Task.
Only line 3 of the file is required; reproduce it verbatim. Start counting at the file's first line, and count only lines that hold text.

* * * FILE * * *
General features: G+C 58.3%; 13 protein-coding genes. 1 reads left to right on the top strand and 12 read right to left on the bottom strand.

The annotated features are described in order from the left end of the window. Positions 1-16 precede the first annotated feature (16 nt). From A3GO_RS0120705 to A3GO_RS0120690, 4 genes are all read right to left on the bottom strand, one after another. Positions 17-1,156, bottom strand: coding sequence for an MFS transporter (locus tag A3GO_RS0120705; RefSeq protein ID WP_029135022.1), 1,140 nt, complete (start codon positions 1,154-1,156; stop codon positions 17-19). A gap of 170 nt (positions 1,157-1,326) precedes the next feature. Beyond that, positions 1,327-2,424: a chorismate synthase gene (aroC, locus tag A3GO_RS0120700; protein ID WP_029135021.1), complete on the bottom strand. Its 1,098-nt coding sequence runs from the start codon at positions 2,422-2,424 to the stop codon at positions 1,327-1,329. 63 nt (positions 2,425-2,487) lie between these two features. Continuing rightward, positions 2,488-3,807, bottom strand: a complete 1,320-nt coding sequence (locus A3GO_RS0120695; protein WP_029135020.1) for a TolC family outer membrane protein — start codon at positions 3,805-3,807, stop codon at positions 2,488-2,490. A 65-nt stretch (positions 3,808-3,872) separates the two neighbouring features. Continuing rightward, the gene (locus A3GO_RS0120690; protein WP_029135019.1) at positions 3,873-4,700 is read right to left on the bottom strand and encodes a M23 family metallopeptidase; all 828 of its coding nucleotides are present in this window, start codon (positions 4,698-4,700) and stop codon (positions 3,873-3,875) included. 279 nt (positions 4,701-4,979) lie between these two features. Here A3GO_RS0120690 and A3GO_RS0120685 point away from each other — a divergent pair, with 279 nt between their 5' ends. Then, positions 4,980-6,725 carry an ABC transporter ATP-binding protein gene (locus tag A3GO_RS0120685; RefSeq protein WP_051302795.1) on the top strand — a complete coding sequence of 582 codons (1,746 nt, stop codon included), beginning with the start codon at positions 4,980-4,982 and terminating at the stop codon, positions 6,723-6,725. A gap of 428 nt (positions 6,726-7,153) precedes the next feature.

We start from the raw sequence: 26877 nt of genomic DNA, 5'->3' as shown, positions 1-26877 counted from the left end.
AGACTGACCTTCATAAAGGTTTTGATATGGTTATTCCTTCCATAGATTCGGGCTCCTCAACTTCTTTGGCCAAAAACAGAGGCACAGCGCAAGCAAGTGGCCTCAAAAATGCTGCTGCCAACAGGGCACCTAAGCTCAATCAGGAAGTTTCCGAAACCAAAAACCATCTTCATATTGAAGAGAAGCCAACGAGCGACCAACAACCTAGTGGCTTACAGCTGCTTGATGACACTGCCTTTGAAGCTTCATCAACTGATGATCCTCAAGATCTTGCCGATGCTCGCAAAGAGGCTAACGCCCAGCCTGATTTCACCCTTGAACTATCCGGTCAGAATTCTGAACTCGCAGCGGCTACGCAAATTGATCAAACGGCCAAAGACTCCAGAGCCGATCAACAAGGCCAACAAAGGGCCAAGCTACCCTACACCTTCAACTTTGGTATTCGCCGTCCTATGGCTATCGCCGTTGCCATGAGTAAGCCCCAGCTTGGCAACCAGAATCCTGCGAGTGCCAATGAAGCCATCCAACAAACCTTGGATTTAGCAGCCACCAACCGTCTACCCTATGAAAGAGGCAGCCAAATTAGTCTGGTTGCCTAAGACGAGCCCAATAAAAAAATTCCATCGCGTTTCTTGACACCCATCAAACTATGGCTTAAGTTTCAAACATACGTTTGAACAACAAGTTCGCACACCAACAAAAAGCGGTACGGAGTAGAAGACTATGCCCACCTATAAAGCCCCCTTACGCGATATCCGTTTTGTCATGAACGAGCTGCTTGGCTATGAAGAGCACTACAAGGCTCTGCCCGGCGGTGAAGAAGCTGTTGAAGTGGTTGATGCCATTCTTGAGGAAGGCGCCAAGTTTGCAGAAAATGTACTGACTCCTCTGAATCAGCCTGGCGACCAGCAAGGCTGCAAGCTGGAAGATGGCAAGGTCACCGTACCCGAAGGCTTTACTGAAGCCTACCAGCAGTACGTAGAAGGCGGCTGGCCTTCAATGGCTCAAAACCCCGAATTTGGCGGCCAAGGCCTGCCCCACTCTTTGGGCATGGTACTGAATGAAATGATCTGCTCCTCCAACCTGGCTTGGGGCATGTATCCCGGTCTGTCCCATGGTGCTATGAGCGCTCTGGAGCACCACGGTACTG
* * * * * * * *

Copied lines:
We start from the raw sequence: 26877 nt of genomic DNA, 5'->3' as shown, positions 1-26877 counted from the left end.